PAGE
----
In preparing for New Zealand, Gareca has been reportedly testing lineups during the first days of training with his preferred 4-2-3-1 formation: the back four-Aldo Corzo, Alberto Rodriguez, Christian Ramos, Miguel Trauco-and keeper Pedro Gallese remained the same. Barring any setbacks, that’s what it will be in the first leg. The same should be with Tapia and Orlando City’s Yoshimar Yotún filling the midfield, with Cueva just in front of them while Carrillo and Flores cover the wings. The area in question, where Gareca has been experimenting, is between Ruidíaz and Farfán as the No. 9 spot.
While Ruidíaz offers a more classic approach to the role of striker, Farfán–naturally a winger-has been achieving tremendous amount of success as a center forward with his club, Lokomotiv Moscow, accumulating three goals in his last three matches.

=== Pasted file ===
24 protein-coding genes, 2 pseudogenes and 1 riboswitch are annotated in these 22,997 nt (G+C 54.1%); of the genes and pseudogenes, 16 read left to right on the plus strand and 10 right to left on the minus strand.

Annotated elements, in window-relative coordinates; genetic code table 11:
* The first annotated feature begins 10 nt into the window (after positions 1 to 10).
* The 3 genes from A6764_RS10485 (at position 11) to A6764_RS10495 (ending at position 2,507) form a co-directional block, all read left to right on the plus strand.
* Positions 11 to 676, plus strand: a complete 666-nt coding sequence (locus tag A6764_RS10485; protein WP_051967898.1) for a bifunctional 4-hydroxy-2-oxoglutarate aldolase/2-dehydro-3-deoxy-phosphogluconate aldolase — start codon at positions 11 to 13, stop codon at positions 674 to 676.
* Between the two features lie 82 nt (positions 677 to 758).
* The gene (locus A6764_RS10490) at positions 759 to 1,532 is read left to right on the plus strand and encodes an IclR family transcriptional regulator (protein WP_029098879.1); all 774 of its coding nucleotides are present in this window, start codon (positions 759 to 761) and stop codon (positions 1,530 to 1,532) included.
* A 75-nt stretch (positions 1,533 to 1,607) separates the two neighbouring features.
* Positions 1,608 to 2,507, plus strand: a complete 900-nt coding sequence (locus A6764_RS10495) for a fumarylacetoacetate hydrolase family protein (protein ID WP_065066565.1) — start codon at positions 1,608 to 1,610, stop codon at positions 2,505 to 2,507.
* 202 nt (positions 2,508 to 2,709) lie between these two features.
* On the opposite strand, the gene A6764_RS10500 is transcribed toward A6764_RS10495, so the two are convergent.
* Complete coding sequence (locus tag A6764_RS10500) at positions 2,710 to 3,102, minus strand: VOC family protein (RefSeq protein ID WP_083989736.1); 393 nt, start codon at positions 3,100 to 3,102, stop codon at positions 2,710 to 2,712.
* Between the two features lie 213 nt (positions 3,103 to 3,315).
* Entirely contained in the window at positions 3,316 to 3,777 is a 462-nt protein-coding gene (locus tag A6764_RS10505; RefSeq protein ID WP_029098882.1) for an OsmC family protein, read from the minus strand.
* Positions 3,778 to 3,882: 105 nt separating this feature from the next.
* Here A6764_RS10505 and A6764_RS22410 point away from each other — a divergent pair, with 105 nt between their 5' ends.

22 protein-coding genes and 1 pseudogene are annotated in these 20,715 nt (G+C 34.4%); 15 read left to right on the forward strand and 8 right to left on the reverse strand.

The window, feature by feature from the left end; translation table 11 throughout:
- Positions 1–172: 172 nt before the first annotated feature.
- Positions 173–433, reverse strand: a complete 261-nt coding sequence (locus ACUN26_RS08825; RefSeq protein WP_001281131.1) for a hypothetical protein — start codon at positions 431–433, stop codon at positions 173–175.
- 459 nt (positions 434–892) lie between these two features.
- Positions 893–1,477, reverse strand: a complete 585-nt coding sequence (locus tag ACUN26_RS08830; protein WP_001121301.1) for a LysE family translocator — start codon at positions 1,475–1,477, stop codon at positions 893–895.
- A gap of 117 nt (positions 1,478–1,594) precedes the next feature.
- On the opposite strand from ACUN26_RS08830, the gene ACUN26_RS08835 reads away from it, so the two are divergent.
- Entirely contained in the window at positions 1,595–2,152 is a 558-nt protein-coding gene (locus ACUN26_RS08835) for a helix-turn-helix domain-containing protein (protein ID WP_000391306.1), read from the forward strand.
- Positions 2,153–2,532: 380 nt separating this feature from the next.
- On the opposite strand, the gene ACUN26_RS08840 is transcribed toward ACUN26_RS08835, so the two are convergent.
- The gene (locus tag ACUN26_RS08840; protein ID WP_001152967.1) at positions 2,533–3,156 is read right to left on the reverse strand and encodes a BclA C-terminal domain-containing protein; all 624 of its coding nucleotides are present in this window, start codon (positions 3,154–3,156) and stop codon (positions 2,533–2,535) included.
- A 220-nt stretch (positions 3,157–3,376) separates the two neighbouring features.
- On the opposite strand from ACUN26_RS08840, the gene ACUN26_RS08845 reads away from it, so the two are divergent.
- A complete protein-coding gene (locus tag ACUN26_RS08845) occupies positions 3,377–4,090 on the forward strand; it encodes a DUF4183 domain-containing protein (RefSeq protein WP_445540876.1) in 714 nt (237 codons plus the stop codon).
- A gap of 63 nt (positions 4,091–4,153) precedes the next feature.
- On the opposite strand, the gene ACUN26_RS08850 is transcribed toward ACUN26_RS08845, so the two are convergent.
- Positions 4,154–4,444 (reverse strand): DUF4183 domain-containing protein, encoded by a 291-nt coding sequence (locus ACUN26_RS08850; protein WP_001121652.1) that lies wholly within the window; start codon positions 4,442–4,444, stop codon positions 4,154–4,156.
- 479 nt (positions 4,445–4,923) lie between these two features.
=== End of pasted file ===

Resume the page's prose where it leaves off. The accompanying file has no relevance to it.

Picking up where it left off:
When New Zealand faced México in the Confederations Cup this past summer, one of the biggest issues for the All Whites was dealing with pace. If Carrillo, Peru’s fastest player, finds the opportunity, he can make it a long day for Hudson’s defensive unit. Flores may not be as fast, but what he lacks in pace, he makes up in skill, and his goals against Bolivia and Ecuador prove that if you give him any space, he can hurt you.
In the end, it’s all about how Cueva can provide the link between midfield and front line. The 25 year old has a tendency to overdo things and hold the ball for longer than necessary, but his vision and ability to change direction in the blink of an eye provides a major threat. If Cueva plays to his potential, then the entire team can benefit from his creativity.
Gareca’s biggest priority will be simplicity and to make sure his squad returns to Peru with a satisfactory first-leg result that puts it in position to finish the job at home. He knows that next Wednesday, Estadio Nacional will be waiting for an inspiring performance, and as long as his team avoids a catastrophic result in Wellington, regardless of Guerrero's availability, the dream can become a reality.